Like Donald Trump, former Hong Kong Chief Executive CY Leung does not exude the dignity which normally accompanies holders of high office. Leung is not fully retired, now holding the prestigious if powerless position of vice-chairman of the Chinese People’s Political Consultative Conference (CPPCC).
Instead of Twitter, Leung’s chosen outlet for efforts to rouse the patriotic faithful through social media is Facebook. There his latest campaign against the perceived enemies and critics of Beijing and its surrogates in Hong Kong has been directed at the city’s best-selling Apple Daily newspaper, a consistent thorn in the government’s side.
In a series of messages, Leung not only attacked the paper but posted lists of its advertisers, suggesting that their products should be boycotted by the patriotic in retaliation.
These then prompted a statement by the Hong Kong Journalists Association expressing “deep concern” about the implied threats and their use to try to silence media critics. But Leung then more than met his match in political activist Avery Ng Man-yuen, an activist recently acquitted of throwing a sandwich at Leung.
Ng launched a crowd-funding campaign to raise money for a full-page advertisement in Apple Daily costing HK$120,000. It quickly raised HK$167,000, giving it cash to spare for on-line advertising. The ad suitably mocked the former Chief Executive suggesting he “go north” and take over from Xi Jinping.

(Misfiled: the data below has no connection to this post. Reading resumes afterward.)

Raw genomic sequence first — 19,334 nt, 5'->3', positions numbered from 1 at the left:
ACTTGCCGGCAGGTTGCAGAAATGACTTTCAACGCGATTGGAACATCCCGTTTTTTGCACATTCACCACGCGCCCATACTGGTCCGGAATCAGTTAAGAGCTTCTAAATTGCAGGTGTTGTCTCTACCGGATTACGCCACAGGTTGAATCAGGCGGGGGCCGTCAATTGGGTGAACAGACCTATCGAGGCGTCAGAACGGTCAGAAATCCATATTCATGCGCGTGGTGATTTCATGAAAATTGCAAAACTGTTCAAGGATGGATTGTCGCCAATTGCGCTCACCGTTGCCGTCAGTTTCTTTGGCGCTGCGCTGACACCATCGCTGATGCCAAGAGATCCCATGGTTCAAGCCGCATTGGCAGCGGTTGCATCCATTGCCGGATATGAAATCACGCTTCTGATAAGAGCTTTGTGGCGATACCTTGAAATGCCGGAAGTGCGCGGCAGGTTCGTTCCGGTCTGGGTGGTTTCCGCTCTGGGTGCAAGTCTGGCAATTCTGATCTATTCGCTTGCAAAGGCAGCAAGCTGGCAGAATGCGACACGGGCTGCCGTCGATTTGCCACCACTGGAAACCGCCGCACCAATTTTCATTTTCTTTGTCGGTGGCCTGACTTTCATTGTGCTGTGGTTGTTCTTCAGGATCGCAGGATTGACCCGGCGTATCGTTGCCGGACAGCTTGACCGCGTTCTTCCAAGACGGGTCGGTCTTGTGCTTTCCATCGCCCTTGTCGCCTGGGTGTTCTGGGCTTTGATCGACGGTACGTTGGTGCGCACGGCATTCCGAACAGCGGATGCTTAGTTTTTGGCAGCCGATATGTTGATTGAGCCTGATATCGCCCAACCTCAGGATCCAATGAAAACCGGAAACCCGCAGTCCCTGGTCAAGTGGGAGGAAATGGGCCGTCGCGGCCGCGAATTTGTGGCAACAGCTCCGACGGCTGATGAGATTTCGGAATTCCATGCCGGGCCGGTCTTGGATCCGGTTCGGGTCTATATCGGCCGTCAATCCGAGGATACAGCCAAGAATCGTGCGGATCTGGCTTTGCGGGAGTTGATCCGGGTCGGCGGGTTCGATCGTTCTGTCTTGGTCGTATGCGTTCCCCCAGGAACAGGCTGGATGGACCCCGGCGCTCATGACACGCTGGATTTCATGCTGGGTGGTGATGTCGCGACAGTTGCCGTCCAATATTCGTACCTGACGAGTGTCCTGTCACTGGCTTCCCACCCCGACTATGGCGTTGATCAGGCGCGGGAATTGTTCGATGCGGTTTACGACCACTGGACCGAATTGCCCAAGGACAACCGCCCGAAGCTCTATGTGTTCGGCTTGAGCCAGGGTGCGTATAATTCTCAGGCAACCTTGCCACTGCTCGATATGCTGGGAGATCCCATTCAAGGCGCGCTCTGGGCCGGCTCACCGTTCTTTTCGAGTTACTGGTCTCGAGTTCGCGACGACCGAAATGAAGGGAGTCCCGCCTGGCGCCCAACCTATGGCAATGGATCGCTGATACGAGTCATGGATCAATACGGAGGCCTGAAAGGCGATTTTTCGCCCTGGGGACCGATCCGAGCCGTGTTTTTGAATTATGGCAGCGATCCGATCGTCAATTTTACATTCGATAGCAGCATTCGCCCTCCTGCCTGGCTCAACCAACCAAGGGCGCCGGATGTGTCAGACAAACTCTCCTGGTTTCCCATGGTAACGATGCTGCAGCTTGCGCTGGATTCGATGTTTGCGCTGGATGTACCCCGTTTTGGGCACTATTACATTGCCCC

Personal popularity has never been Leung’s strength either with the business community, let alone the media. Last year he led an attack on the Foreign Correspondents Club in Hong Kong, suggesting the government remove it from the government-owned building it leases for hosting a talk by an advocate of Hong Kong independence.
More broadly, two years after he stepped down after a single term as Chief Executive, Leung has continued to be shadowed by a 4 million pound sterling (approx. HK$50 million) payment he received, partly when already chief executive, as a payoff from the Australian company UGL which bought the by-then worthless London-listed DTZ real estate agency business of which he was a shareholder and director.
The payment was agreed after he had become a candidate for chief executive and received after he was in office. It only became known in the city from a report in an Australian newspaper. It was also not declared for tax on the grounds that it was received not for working but for non-competing. It also transpired that the DTZ board had rejected a better offer, though presumably one to which personal payments were attached.
The whole deal was subject to an investigation by Hong Kong’s Independent Commission Against Corruption but that was not helped by the sacking of its investigation unit. (The ICAC reports to the Chief Executive). In December 2018 the ICAC said it was ceasing its investigation. However, the smell remains. Perhaps Ng will take out another ad.